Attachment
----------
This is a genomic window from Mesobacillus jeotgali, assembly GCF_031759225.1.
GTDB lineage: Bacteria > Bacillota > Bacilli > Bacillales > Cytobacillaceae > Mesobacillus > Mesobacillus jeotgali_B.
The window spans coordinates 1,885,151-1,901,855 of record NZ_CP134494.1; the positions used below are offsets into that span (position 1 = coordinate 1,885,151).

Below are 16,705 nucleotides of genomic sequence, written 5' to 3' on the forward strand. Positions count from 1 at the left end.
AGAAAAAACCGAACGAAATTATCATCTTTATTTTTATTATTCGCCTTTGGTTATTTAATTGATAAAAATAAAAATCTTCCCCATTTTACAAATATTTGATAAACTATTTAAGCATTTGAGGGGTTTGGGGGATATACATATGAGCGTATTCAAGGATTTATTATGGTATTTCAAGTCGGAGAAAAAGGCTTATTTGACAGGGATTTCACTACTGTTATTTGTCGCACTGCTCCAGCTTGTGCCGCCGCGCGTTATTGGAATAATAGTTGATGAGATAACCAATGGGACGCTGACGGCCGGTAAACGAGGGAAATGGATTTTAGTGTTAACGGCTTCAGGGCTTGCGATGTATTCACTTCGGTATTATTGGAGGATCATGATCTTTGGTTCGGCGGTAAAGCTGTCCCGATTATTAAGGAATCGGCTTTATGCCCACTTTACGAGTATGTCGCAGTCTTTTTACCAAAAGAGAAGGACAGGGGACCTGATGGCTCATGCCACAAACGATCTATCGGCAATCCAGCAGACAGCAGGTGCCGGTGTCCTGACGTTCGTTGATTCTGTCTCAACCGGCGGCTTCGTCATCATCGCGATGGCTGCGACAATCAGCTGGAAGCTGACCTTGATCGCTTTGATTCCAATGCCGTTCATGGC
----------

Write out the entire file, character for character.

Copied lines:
This is a genomic window from Mesobacillus jeotgali, assembly GCF_031759225.1.
GTDB lineage: Bacteria > Bacillota > Bacilli > Bacillales > Cytobacillaceae > Mesobacillus > Mesobacillus jeotgali_B.
The window spans coordinates 1,885,151-1,901,855 of record NZ_CP134494.1; the positions used below are offsets into that span (position 1 = coordinate 1,885,151).

Below are 16,705 nucleotides of genomic sequence, written 5' to 3' on the forward strand. Positions count from 1 at the left end.
AGAAAAAACCGAACGAAATTATCATCTTTATTTTTATTATTCGCCTTTGGTTATTTAATTGATAAAAATAAAAATCTTCCCCATTTTACAAATATTTGATAAACTATTTAAGCATTTGAGGGGTTTGGGGGATATACATATGAGCGTATTCAAGGATTTATTATGGTATTTCAAGTCGGAGAAAAAGGCTTATTTGACAGGGATTTCACTACTGTTATTTGTCGCACTGCTCCAGCTTGTGCCGCCGCGCGTTATTGGAATAATAGTTGATGAGATAACCAATGGGACGCTGACGGCCGGTAAACGAGGGAAATGGATTTTAGTGTTAACGGCTTCAGGGCTTGCGATGTATTCACTTCGGTATTATTGGAGGATCATGATCTTTGGTTCGGCGGTAAAGCTGTCCCGATTATTAAGGAATCGGCTTTATGCCCACTTTACGAGTATGTCGCAGTCTTTTTACCAAAAGAGAAGGACAGGGGACCTGATGGCTCATGCCACAAACGATCTATCGGCAATCCAGCAGACAGCAGGTGCCGGTGTCCTGACGTTCGTTGATTCTGTCTCAACCGGCGGCTTCGTCATCATCGCGATGGCTGCGACAATCAGCTGGAAGCTGACCTTGATCGCTTTGATTCCAATGCCGTTCATGGC